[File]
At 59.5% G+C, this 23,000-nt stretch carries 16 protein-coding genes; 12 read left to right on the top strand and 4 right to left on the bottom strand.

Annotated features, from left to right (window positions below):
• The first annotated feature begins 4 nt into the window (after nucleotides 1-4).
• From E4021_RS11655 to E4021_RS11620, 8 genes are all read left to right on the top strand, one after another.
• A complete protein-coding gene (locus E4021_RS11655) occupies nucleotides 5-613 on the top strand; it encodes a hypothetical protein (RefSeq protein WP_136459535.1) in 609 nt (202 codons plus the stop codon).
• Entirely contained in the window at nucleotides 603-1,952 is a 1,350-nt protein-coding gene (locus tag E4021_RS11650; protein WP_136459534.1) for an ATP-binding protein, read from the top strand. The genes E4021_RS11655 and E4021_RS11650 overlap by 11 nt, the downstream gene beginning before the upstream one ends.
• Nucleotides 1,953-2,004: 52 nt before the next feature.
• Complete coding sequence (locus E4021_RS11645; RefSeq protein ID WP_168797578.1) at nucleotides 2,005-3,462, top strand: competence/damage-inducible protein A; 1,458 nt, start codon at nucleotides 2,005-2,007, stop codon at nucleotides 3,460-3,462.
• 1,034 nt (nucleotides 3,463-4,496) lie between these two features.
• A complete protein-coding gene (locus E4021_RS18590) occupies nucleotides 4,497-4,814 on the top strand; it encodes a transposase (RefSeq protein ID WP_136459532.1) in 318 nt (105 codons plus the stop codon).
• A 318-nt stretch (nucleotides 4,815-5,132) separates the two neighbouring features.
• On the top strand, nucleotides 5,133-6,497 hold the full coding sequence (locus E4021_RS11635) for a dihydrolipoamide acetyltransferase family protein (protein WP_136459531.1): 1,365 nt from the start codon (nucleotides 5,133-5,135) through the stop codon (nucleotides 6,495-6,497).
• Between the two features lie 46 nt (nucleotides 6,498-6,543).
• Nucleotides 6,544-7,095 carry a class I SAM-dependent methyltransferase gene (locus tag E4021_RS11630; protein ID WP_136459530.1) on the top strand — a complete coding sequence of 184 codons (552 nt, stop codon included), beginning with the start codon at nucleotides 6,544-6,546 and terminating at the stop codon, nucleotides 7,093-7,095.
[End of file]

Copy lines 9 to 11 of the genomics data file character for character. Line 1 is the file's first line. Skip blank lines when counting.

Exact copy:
• 1,034 nt (nucleotides 3,463-4,496) lie between these two features.
• A complete protein-coding gene (locus E4021_RS18590) occupies nucleotides 4,497-4,814 on the top strand; it encodes a transposase (RefSeq protein ID WP_136459532.1) in 318 nt (105 codons plus the stop codon).
• A 318-nt stretch (nucleotides 4,815-5,132) separates the two neighbouring features.